Recruitment patterns and juvenile-adult associations of red sea urchins in three areas of British Columbia

  • Zhang Z
  • Campbell A
  • Leus D
 et al. 
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Red sea urchins, Strongylocentrotus franciscanus, form meta-populations which are connected by the dispersal of pelagic larvae. Local adult spawning biomass likely plays only a small role in the local recruitment in terms of larval supply, but larger adult red sea urchins provide protection to conspecific juveniles which are often found sheltered under their spines. Based on survey data collected for the past 15 years in three areas of British Columbia, we used generalized linear models to study the juvenile-adult association, the temporal and spatial variations in recruitment, and the effect of adult population density on recruitment success. The probability for a juvenile red sea urchin to be found under a larger red sea urchin decreased with increasing test diameter (TD) of the juvenile and with decreasing adult density. The probability fell from over 50% for juveniles less than 10. mm TD to almost 0% for juveniles at 40. mm TD. The probability for an adult red sea urchin to provide shelter to conspecific juveniles increased with increasing TD of the adult and with increasing juvenile density, but was generally low (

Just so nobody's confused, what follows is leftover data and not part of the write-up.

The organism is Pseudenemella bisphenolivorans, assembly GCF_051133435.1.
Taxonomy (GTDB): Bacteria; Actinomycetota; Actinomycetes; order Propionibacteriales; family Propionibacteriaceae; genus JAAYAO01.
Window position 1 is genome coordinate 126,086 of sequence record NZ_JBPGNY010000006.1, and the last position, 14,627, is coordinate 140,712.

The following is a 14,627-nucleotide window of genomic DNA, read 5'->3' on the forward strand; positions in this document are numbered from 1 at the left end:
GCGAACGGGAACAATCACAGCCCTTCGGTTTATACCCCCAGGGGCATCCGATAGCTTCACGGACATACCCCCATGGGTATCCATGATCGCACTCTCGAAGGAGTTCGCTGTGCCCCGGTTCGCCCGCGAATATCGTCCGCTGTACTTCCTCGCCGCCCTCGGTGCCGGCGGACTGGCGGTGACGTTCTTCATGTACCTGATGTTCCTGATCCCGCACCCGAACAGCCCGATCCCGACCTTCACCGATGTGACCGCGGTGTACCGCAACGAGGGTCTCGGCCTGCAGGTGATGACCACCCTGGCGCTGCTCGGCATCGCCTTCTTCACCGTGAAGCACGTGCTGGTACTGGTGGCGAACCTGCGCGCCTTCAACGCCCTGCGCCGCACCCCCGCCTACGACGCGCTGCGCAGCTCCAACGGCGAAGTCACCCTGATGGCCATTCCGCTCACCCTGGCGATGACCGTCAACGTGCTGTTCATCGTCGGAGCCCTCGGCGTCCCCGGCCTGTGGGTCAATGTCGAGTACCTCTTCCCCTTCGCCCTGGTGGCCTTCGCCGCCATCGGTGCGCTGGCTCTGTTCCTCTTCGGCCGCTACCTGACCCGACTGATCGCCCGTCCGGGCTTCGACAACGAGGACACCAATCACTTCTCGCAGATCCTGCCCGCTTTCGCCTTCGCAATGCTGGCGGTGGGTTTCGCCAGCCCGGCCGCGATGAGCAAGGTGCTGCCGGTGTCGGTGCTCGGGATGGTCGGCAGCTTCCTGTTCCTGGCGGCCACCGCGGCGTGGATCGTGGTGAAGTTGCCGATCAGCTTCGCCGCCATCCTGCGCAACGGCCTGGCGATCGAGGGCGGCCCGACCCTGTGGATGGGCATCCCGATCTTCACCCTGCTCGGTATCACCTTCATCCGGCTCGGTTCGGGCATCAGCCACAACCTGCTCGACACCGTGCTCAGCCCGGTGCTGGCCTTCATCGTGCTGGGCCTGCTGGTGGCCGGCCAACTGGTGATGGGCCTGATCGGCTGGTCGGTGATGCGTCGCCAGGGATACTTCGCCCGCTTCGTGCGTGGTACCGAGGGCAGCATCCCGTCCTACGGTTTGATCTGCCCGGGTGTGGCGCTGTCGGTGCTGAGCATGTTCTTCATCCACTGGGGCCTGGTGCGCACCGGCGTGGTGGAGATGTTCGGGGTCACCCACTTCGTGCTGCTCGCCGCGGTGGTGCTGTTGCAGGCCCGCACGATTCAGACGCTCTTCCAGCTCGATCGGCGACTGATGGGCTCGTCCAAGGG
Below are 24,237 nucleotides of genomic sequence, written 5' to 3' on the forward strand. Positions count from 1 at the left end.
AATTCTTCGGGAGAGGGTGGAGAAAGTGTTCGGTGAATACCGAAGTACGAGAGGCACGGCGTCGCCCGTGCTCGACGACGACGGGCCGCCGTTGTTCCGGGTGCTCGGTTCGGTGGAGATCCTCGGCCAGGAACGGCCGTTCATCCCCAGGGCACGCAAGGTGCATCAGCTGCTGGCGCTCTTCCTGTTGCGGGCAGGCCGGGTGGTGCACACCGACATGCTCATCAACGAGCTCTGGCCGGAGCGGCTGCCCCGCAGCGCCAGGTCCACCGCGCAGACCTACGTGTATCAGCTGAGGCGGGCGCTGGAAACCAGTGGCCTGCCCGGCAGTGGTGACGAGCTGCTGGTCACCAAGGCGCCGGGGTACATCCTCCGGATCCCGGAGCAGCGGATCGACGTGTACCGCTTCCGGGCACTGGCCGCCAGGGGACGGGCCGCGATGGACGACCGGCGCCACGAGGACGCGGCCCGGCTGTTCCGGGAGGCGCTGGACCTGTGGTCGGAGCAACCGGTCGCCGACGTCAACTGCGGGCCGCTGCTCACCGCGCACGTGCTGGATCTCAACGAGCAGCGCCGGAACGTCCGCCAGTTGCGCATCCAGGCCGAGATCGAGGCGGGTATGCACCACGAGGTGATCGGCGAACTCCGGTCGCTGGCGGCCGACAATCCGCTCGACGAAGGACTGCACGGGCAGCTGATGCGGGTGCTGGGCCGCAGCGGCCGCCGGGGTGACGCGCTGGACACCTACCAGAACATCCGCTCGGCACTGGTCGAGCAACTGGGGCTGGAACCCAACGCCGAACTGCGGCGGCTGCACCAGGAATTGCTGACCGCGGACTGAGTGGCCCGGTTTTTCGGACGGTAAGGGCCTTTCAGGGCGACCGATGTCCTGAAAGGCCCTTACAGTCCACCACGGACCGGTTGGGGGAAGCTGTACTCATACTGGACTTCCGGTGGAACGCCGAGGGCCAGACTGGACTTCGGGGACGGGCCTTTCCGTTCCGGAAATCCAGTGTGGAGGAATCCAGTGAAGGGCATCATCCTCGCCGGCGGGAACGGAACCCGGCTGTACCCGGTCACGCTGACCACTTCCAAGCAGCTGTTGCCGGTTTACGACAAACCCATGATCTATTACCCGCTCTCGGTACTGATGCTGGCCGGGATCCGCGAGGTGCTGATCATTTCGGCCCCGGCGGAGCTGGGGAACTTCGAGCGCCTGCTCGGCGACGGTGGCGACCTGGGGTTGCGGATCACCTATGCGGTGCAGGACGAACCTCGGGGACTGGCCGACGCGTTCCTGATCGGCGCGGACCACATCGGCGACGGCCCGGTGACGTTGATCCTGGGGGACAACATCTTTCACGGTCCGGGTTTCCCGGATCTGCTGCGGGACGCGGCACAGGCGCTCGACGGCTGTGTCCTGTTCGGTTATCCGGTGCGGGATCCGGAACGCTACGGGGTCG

Author-supplied keywords

  • Bayesian
  • Generalized linear model
  • Juvenile-adult association
  • Recruitment
  • Red sea urchin

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  • Zane Zhang

  • Alan Campbell

  • Dan Leus

  • Dominique Bureau

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